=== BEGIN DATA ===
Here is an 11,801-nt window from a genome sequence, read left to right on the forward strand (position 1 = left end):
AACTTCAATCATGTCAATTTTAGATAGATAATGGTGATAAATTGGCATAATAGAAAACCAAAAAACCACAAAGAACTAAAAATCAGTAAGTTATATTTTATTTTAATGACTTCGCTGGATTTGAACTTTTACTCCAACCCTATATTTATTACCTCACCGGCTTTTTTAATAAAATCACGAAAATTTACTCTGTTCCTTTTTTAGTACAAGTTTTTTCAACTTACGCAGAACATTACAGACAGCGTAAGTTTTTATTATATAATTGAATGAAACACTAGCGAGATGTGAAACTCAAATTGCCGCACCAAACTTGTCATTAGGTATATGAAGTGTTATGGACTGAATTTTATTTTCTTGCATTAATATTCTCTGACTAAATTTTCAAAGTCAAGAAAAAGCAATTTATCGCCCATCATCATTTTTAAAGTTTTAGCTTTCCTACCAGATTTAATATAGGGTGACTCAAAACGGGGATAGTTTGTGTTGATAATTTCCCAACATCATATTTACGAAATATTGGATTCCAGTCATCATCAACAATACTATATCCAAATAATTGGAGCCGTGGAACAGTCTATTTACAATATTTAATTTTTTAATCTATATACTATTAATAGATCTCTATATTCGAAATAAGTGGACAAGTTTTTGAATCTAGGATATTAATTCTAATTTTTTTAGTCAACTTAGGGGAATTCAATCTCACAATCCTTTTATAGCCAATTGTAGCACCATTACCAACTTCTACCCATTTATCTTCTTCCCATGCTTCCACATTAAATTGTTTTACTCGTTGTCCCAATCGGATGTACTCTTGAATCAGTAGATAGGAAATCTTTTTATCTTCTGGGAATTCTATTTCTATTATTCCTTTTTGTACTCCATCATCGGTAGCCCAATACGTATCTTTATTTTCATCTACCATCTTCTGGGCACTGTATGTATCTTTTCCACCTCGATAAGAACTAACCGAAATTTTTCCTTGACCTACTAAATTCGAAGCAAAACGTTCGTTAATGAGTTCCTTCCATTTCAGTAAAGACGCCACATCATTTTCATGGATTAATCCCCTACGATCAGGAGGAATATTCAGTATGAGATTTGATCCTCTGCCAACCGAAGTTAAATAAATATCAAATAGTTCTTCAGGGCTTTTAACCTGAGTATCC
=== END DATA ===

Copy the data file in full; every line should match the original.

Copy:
Here is an 11,801-nt window from a genome sequence, read left to right on the forward strand (position 1 = left end):
AACTTCAATCATGTCAATTTTAGATAGATAATGGTGATAAATTGGCATAATAGAAAACCAAAAAACCACAAAGAACTAAAAATCAGTAAGTTATATTTTATTTTAATGACTTCGCTGGATTTGAACTTTTACTCCAACCCTATATTTATTACCTCACCGGCTTTTTTAATAAAATCACGAAAATTTACTCTGTTCCTTTTTTAGTACAAGTTTTTTCAACTTACGCAGAACATTACAGACAGCGTAAGTTTTTATTATATAATTGAATGAAACACTAGCGAGATGTGAAACTCAAATTGCCGCACCAAACTTGTCATTAGGTATATGAAGTGTTATGGACTGAATTTTATTTTCTTGCATTAATATTCTCTGACTAAATTTTCAAAGTCAAGAAAAAGCAATTTATCGCCCATCATCATTTTTAAAGTTTTAGCTTTCCTACCAGATTTAATATAGGGTGACTCAAAACGGGGATAGTTTGTGTTGATAATTTCCCAACATCATATTTACGAAATATTGGATTCCAGTCATCATCAACAATACTATATCCAAATAATTGGAGCCGTGGAACAGTCTATTTACAATATTTAATTTTTTAATCTATATACTATTAATAGATCTCTATATTCGAAATAAGTGGACAAGTTTTTGAATCTAGGATATTAATTCTAATTTTTTTAGTCAACTTAGGGGAATTCAATCTCACAATCCTTTTATAGCCAATTGTAGCACCATTACCAACTTCTACCCATTTATCTTCTTCCCATGCTTCCACATTAAATTGTTTTACTCGTTGTCCCAATCGGATGTACTCTTGAATCAGTAGATAGGAAATCTTTTTATCTTCTGGGAATTCTATTTCTATTATTCCTTTTTGTACTCCATCATCGGTAGCCCAATACGTATCTTTATTTTCATCTACCATCTTCTGGGCACTGTATGTATCTTTTCCACCTCGATAAGAACTAACCGAAATTTTTCCTTGACCTACTAAATTCGAAGCAAAACGTTCGTTAATGAGTTCCTTCCATTTCAGTAAAGACGCCACATCATTTTCATGGATTAATCCCCTACGATCAGGAGGAATATTCAGTATGAGATTTGATCCTCTGCCAACCGAAGTTAAATAAATATCAAATAGTTCTTCAGGGCTTTTAACCTGAGTATCC